Leviticus is a singular book in the Bible. The name ‘Leviticus’ is a reference to the Hebrew tribe of Levi, charged with priestly service. In a sense, Leviticus is a handbook containing religious prescriptions for the priesthood.
So what can we learn from the first chapter of Leviticus that is relevant for our understanding of Christian politics, religious freedom and social transformation?
Essentially, Leviticus is a legal code and is structured as such. As a political scientist, I use to find law books rather boring. However, Leviticus is more than a simple enumeration of laws, rules, prescriptions and rituals, for a number of reasons. First, because Leviticus contains both the rules and real life illustrations of when these rules are applied incorrectly (for example in Chapter 10). If only contemporary legal documents would include this kind of illustrations, this would contribute greatly to their understanding!
Second, because everything in this book is directly inspired by God Himself. Of course, all of the Bible is God’s inspired Word, but this is especially underlined in the book of Leviticus. In fact, almost every chapter in the book of Leviticus starts with the phrase: “And the LORD spoke to Moses.” This legal book is not just a set of rules designed to make society function better, which is how laws are normally designed. Leviticus is totally different: it’s God’s own Words written down by His servant Moses, giving Leviticus a deeper, trascendental meaning.
The first verse of Leviticus 1 is even more spectacular: “And the LORD called unto Moses, and spoke unto him out of the tabernacle of the congregation.” This verse is yet one more affirmation that God is a personal, relational God, who directly speaks to one of His servants, in this case Moses.
The place God speaks is reavealing too. He does not simply speak to Moses from an open field or somewhere in the desert, or any other random place. The verse says He spoke “out of the tabernacle of the congregation”, also referred to as the “Tent of Meeting” in the book of Numbers where it functions as the place for divine revelation to Moses. The tabernacle was the portable holy place of the Hebrews before it was replaced by the Temple. The tabernacle was also the place where the Ark of the Covenant was housed.
This feature reminds us that God is a God of covenants, a God of kept promises. It also indicates how society should be organized, according to God’s relational nature. The covenant between God and His people should be mirrored by other social covenants such as marriage and the family, the Church, the political community, and even society itself.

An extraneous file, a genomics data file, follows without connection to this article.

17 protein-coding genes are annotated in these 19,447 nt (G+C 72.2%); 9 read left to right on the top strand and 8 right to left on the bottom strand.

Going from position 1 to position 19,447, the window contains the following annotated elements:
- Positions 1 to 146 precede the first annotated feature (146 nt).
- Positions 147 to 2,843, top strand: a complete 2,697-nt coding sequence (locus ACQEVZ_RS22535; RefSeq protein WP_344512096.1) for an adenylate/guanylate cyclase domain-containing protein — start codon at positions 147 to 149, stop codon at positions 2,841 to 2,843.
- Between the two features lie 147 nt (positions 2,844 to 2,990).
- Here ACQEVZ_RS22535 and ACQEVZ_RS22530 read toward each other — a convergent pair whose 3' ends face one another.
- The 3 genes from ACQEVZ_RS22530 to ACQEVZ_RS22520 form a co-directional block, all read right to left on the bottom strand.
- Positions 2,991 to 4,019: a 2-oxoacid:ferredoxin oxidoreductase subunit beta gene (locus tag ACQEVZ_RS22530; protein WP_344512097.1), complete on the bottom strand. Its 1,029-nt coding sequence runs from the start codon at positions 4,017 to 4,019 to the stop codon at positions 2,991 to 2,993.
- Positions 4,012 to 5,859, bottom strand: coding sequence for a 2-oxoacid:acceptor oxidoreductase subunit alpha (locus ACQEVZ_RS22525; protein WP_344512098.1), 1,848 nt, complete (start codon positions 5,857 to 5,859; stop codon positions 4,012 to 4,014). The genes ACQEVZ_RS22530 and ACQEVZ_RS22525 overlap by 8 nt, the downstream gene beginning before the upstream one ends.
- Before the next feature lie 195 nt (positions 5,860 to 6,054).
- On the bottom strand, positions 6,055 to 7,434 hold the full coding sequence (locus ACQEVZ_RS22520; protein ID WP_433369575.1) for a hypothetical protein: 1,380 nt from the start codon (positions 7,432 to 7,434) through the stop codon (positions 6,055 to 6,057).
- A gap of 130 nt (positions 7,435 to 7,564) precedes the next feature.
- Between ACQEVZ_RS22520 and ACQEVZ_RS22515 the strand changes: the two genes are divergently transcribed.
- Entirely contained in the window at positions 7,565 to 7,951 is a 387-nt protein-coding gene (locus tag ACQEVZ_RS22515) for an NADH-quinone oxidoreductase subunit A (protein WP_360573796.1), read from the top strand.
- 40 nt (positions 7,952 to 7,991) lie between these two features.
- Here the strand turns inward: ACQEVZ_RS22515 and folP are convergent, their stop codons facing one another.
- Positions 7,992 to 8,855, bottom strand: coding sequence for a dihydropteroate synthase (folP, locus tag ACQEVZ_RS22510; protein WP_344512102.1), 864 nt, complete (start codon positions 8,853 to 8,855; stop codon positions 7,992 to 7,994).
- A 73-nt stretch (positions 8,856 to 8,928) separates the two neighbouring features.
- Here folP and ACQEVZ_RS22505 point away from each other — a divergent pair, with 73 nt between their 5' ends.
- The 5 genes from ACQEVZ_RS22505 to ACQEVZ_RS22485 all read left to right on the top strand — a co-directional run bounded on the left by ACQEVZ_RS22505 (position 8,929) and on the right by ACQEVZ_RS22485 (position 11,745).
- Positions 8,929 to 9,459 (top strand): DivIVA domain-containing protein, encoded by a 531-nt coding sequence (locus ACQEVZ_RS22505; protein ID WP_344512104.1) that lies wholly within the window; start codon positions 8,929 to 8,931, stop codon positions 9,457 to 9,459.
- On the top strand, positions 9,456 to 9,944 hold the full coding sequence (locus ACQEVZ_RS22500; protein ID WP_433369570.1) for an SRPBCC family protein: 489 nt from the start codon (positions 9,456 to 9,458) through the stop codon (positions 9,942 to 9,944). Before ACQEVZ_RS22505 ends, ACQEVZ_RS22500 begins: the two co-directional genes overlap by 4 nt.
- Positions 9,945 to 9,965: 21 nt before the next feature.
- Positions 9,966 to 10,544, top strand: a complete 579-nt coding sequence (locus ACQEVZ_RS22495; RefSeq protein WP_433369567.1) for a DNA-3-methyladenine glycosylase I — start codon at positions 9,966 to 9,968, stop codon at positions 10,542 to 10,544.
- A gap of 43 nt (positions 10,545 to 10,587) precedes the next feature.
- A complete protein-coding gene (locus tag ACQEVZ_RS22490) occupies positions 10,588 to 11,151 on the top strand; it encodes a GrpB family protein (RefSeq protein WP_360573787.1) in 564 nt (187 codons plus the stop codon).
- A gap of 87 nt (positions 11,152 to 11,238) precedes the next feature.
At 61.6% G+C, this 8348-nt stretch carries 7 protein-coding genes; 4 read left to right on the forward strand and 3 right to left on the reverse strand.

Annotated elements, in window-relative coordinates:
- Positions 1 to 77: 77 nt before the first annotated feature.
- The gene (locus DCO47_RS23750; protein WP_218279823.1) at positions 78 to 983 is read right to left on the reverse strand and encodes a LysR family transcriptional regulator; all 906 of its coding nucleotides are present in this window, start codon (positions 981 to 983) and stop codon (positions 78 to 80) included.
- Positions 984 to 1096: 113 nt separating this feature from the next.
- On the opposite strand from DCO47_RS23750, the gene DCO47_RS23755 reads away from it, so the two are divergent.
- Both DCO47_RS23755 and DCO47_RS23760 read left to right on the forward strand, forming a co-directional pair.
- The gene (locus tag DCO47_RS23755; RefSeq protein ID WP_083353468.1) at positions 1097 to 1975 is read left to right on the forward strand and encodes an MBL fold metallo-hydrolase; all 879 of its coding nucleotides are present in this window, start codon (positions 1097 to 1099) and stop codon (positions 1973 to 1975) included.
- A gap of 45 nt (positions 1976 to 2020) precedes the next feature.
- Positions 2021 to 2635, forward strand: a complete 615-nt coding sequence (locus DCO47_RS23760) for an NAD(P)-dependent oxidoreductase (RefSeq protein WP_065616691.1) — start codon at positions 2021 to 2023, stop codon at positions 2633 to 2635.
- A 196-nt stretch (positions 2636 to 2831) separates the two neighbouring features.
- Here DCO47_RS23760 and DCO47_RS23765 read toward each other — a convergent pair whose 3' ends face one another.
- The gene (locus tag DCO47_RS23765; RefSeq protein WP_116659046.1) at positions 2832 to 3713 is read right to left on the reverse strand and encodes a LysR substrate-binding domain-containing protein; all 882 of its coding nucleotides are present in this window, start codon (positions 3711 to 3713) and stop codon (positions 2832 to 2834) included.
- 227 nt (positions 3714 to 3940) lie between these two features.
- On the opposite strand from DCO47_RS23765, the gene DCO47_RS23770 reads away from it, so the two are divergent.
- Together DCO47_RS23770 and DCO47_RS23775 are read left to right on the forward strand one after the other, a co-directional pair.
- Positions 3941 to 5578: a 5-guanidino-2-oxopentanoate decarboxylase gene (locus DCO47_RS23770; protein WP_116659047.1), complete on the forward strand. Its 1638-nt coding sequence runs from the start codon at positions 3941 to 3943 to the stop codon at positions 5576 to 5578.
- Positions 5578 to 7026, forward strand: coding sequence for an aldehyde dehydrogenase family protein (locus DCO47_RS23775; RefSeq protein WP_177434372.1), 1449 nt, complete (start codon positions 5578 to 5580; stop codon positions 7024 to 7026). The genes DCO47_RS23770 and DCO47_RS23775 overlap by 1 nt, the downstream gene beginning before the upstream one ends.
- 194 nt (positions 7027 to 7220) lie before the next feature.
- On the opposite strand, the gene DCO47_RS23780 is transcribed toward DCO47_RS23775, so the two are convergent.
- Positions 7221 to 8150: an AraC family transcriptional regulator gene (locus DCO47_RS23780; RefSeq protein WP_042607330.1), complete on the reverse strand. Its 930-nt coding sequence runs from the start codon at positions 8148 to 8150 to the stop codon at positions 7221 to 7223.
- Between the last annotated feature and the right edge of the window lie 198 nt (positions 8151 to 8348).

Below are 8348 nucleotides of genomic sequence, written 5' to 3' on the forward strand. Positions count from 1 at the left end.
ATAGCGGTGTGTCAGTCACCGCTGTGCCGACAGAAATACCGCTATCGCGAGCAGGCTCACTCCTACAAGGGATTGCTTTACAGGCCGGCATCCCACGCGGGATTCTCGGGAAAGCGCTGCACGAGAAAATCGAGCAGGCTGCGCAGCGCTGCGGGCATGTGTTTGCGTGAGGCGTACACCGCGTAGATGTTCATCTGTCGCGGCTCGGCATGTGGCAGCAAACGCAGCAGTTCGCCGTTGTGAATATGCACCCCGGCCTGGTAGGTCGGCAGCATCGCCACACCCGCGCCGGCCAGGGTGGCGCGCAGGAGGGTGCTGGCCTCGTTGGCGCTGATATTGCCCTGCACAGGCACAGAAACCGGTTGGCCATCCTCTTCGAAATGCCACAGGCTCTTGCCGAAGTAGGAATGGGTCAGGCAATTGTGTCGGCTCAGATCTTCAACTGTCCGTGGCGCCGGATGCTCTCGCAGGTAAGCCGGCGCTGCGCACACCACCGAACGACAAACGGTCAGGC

The Christian covenantal view of society – Christians politics – is radically opposite to the secular contractual view of society, which denies the intrinsically moral meanings of social institutions. In God’s plan, human relations are morally structured. Society is, or should also be, a moral commonwealth (see Kuiper, 2009). Marriage is not a contract, but a pact of commitment and love, expressing God’s love rather than a mere contractual of two people deciding to temporarily share their lives.
What makes Leviticus different from any other law book is that it embraces the relational and covenantal nature of God, and His design for society. The former also has huge implications for our understanding of religious freedom. Real religious freedom can only exist if the true covenantal nature of social institutions is respected, i.e. if society is designed in such a way that God’s relational love can be fully expressed through social covenants.
Leviticus 1 is about one particular type of offering: the burnt offering. Beyond the very detailed instructions on how to perform this ritual – God is a God of order and precision – we should never forget that offerings are about redemption and thanksgiving. Offerings were the way in the Old Testament “to make atonement”, to restore the covenant with, broken because of our sins (v. 4). Speaking of social transformation, this is a very powerful message: social transformation can only be brought about through offering, the final redemptive offering of Jesus Christ.
The burnt offering is also special because “he shall offer it of his own voluntary will” and at a specific place: “at the door of the tabernacle of the congregation before the LORD” (v. 3), i.e. at the exact location of God’s covenant with us. That is how and where we can find redemption and restore this Holy Covenant for ourselves and for society. “It is a burnt sacrifice, an offering made by fire, of a sweet savour unto the LORD” (v. 13 and v. 17). Amen.
Latest posts by Dennis P. Petri (see all)
- The outcomes of the Arab Spring - March 20, 2017
- Recommendations to reduce the vulnerability of actively practicing Christians in Mexico - March 13, 2017
- El matrimonio homosexual en México – Reacción al artículo “Sicilia: no es tema de la Iglesia”, El Excelsior, domingo 25 de septiembre de 2016, Karla Méndez - March 6, 2017
- El activismo judicial: riesgo para el estado de derecho - January 2, 2017
- Het Brusselse imperatief mandaat - December 19, 2016